I often talk about using PowerShell GUIs vs the console experience. There is certainly a place for a GUI, but sometimes you need the raw power that comes with a console session. Here’s an example.
Not to long ago I saw a post in the PowerShell forum at ScriptingAnswers.com. The problem was the admin wanted to set the maximum recipient count for a subset of mailboxes in Exchange 2007. Using the graphical Exchange System Manager, you can easily set a limit for each user. However, there is no provision for doing this for multiple users. However, this is a very easy task using the PowerShell console. You simply get the mailboxes you want to change and pass them to the Set-MailBox cmdlet to configure the recipient limit. You can use whatever filter or query mechanism you want, as along as you pass mailbox objects to Set-Mailbox.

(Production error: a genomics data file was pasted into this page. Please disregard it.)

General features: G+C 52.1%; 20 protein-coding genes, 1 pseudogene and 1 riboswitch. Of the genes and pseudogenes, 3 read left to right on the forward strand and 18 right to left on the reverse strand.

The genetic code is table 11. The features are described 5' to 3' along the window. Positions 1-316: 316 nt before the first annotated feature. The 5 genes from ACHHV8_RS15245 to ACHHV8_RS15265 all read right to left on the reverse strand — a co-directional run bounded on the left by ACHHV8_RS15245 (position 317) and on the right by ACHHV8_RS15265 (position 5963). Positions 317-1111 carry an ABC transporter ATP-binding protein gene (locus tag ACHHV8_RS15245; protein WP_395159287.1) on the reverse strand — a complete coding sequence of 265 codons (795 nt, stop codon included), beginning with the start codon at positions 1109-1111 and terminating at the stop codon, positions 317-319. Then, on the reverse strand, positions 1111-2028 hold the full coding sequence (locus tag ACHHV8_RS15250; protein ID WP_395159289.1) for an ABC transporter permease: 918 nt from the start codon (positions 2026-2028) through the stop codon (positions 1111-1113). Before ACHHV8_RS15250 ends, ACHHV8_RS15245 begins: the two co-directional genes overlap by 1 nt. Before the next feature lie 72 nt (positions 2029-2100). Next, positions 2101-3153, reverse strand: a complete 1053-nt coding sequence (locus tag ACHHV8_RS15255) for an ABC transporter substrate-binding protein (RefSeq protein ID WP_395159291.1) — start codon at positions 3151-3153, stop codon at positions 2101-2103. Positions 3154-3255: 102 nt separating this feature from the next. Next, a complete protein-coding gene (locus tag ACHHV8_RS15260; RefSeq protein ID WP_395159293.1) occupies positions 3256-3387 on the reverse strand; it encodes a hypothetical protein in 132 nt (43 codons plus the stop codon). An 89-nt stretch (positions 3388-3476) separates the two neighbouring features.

Here’s a simple approach that does it by database.
PS C:\> get-mailbox –database “mail01\First Storage Group\Restricted” | set-mailbox –recipientlimits 10
That’s all there is too it! Not a complicated script, just a one line PowerShell expression. It doesn’t matter if there are 10 or 1000 mailboxes. It simply gets done.
The lesson I hope you take from this is to learn the basic cmdlets you need to accomplish your job, even if there is a GUI. Know how to get cmdlet help and manipulate the pipeline and you can accomplish a lot of work without a lot of effort.